'BirdAbroad' flies over fake Apple Store's nest

CIOL Bureau
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SHANGHAI, CHINA: An American blogger who stumbled upon a near flawless fake Apple Store in China has become an Internet sensation after her post went viral and triggered a feisty debate about piracy in the world's second largest economy.


The 27-year-old, who goes by the name "BirdAbroad," said her story about the fake store in the southwestern city of Kunming had attracted nearly 1 million hits over the past three days after it caught the imagination of the world's media.

A search on Google showed nearly 1,000 media outlets picked up the story and pictures of the fake store, with the topic one of the most talked-about subjects on Twitter and Chinese Internet sites.

"I originally put the post up not because it was news that Western brands get ripped off in China, but because these Apple stores had taken the fakery up a serious notch to the point where it's practically a work of art in itself," the blogger, who works for an international health organization, told Reuters in an email.


She wrote in the post that she found the store while strolling down a street with her husband a few blocks from their apartment.

Complete with the white Apple logo, wooden tables and cheery staff who appeared to genuinely believe they worked for the iPhone maker, the store looks every bit like Apple Stores found all over the world. But Apple has no stores in Kunming and only 13 authorized resellers in the city.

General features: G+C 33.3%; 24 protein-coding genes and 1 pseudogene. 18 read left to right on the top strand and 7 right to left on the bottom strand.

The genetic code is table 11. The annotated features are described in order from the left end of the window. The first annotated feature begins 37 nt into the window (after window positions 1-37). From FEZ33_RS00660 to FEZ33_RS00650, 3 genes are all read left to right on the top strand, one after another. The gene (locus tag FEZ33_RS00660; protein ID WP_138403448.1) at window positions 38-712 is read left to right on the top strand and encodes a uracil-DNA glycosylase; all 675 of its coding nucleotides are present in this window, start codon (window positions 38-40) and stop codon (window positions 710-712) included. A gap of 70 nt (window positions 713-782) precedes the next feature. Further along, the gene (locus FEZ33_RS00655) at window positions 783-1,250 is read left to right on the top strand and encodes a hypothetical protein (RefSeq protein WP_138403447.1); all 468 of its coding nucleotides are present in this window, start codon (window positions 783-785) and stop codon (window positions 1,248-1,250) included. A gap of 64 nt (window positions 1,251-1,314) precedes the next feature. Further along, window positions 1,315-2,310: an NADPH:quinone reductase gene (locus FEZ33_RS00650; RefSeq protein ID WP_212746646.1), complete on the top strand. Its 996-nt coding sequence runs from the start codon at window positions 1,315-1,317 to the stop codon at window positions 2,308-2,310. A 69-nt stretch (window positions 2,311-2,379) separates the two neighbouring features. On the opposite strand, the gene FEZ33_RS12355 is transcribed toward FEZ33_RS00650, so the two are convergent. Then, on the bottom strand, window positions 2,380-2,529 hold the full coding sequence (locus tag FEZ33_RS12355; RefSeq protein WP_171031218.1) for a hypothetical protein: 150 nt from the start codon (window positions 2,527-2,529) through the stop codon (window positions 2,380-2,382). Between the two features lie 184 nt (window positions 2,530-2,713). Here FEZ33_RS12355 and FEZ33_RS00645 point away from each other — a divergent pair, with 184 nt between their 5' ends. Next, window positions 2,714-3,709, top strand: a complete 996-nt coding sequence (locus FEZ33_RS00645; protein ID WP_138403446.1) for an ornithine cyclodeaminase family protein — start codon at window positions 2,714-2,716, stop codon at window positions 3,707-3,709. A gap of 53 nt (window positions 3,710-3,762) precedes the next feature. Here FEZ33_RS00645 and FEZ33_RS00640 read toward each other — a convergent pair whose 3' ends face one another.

"I did actually email the blog post to Steve Jobs when I first put it up, purely for fun. Sufficed to say, he has not responded," said the blogger, who declined to be named.


Not just in China...

After the stir provoked by her first blog, titled "Are you listening, Steve Jobs," the woman invited readers to send their photographs of fake Apple stores worldwide -- and has received responses from place including Costa Rica, Caracas and Vietnam.

"You just made me realize, I, too, have been in a fake Apple Store without knowing it! While I was living in Bogot, Colombia last year I found an Apple Store in the middle of a very trendy area of the city,," wrote a reader named Laura.


"I swear to you it looked like any store I've been to in the States. But nowhere does it show on the Apple website that there is a store in Colombia, nor did I find any authorized resellers there. This is too funny!!!!"

The blog also has a picture of a fake Apple store in Hanoi.

Apple, which was slow to establish its brand in China, has just four retail outlets in Beijing and Shanghai, and plans two more this year.


But the immense popularity of its iPads, iPhones and MacBook computers has spurred a bumper crop of resellers with dubious credentials.

The blogger has been flooded with interview requests from journalists and hundreds of others keen to repost her article and pictures.

"Some Chinese people have written to me very upset that so much abuse of intellectual property right (IPR) happens in China, others have written to me saying that they believe IPR is basically irrelevant here -- and a small group have even said that Apple deserves to get ripped off because their products are too expensive and they're made in China anyway!"


The latter view was echoed in some of the reaction from Chinese micro bloggers such as "Will loves Mickey," who wrote: "U.S. imperialism is so rampant that we help you to sell your product but you get angry."

Amid all the buzz, some readers have advised the blogger to call it quits on her day job.

"You can quit your day job now that your going viral. Stock up on coffee, get an agent, then hang on for dear life. Beware of paparazzi."